Hallyu [한류] – The Korean wave


K-Poppers BTS represent the biggest-selling band in the world in recent years years: The Mural at his hometown Goyang celebrates lead singer RM ©Lee Yae Won Aflo rex /Shutterstock

Autorin: Yvonne Heinen-Foudeh
From technology to K-fashion, from pop music to art movies and food, the world has fallen in love with everything South Korean. Insights and background on a global cultural mega trend.

Korean rapper PSY performs Gangnam style and impacts fashion trends: The track video was the first ever breaking a billion views on YouTube. Photo: Courtesy of Jason Decrow/Invision/AP/Shutterstock

The wave had started rolling with the phenomenon of Korean popular music – considered to be one of the most influential cultural movements of the 21st century. The origin for K-Pop can be rightfully attributed to Lee Soo-man: In the 80s after a brief career as a singer and DJ he went to the US to study computer engineering, returned to Seoul with the dream of globalizing Korean music. By founding SM Entertainment along with his partners they started to create a cultural universe. Instead of a worldview interpreted as a symbol or a metaphor, they created storytelling content that contains a completely “new and very attractive” character and Lee believed that this story is an essential element for expressing artists and music. It certainly is essential element of success.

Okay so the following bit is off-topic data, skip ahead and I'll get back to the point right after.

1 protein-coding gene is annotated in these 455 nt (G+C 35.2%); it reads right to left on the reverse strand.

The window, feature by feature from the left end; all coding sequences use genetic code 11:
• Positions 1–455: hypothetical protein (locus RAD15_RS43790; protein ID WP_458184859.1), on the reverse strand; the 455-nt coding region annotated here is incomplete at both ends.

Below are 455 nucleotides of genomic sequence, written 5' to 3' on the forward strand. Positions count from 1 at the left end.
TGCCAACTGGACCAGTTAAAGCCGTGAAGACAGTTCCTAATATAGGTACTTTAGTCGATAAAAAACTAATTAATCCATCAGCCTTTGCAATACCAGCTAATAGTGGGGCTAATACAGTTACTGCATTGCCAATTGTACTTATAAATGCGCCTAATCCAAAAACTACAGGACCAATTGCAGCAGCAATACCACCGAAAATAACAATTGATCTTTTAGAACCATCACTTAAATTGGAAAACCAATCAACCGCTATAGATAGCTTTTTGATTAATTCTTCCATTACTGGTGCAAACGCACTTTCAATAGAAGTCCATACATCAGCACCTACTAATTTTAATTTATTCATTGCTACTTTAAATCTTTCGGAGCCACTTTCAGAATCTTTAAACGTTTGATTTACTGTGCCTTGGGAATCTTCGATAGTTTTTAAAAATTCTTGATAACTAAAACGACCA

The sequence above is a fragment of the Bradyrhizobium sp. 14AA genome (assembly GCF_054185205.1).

Culture before commerce

And Lee Soo-man’s dream came true. K-pop idols conquered first Asian charts, then global charts. Seoul-based rapper Psy’s Gangnam Style went viral His 2012 track video, a parody on the rich socialites living in the Gangnam area in central Seoul the first ever to break a billion views on YouTube. New members of boy bands and girl bands, aged 11 upwards, are recruited by SMCU (SM Cultural Universe) and by now other studios each year.
And as it goes with subcultures when hitting the nerve for a (re-growing) generation’s attitude to life and burgeoning resistance to social role assignment and taboos: the influence on Korean fashion trends formed the next hype.
The idols of K-Pop became fashion icons through their music and perfect dance performances. Gender-fluid looks are typical. Korean coolness sets fashion trends with looks designed for (real or virtual) stages, always created with a whole story around them.

Commitment to digital future

Korean coolness for a slick fashion style. Photo: Getty Images

As of 2010 South Korean government committed to the country’s fully digital future, supported by a multibillion-dollar public-private investment fund to promote Korean creative industries and individuals. Today the nation maintains the fastest and most developed broadband network worldwide with more than 90% of households having access to high-speed internet connections.
Two sides of same coin: True-to-life simulated virtual worlds